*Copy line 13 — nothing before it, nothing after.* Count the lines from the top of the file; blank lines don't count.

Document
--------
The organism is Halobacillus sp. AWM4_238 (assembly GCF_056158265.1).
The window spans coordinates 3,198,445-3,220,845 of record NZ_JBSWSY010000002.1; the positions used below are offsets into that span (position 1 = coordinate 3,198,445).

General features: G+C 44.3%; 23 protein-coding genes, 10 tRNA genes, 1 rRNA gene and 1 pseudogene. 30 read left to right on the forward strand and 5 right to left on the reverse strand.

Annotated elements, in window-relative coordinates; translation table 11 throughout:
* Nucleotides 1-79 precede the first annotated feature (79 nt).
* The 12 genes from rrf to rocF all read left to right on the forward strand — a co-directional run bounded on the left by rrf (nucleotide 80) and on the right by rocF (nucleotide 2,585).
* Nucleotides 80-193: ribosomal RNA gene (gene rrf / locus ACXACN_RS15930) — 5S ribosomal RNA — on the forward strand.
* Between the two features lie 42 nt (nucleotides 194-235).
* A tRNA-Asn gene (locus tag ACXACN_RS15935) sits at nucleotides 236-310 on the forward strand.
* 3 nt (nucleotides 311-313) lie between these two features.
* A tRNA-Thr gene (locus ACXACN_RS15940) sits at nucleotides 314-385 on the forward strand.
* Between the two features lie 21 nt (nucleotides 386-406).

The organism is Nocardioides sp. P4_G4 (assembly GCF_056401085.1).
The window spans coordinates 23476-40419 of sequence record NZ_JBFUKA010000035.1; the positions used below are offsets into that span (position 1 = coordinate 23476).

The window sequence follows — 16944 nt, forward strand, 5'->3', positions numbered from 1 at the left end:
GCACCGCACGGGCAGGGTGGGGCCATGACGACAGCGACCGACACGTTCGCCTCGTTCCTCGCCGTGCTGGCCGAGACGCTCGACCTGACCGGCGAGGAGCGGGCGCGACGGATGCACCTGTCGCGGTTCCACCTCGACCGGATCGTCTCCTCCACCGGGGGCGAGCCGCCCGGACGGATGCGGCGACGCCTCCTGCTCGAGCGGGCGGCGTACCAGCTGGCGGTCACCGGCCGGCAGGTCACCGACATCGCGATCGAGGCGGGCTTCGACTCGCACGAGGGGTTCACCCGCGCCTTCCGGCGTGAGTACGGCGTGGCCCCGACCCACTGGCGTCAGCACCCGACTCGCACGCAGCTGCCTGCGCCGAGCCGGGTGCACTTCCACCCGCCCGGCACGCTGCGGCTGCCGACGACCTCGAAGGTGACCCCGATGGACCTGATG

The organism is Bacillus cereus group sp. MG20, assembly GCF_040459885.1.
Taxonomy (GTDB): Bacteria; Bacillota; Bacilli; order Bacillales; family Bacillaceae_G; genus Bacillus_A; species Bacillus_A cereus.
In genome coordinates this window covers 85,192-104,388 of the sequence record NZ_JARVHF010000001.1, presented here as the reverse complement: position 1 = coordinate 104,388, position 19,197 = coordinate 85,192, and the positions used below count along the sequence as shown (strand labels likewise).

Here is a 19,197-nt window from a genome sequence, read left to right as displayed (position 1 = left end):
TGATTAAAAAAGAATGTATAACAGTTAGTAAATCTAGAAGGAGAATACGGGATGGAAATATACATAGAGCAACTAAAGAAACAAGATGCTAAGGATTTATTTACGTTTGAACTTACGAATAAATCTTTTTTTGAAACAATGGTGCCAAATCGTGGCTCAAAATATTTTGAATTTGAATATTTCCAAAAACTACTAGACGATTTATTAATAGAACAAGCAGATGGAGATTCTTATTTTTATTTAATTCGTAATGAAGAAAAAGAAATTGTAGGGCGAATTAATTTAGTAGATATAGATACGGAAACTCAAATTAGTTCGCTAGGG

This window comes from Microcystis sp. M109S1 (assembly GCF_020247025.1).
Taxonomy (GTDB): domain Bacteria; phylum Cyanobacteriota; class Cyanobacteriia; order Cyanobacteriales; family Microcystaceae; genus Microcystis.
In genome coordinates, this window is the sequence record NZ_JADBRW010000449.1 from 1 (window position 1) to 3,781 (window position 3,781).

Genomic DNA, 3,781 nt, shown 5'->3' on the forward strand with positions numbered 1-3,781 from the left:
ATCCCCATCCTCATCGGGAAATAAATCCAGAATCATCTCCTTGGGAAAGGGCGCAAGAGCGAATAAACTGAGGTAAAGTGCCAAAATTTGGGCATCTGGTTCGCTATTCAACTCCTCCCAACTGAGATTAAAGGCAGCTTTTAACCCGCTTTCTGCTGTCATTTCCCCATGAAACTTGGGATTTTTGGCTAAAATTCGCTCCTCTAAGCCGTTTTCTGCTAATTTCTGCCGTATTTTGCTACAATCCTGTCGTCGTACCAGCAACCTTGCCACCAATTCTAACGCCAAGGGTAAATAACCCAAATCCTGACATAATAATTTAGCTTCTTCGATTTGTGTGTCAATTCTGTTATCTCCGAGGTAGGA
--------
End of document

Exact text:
The organism is Nocardioides sp. P4_G4 (assembly GCF_056401085.1).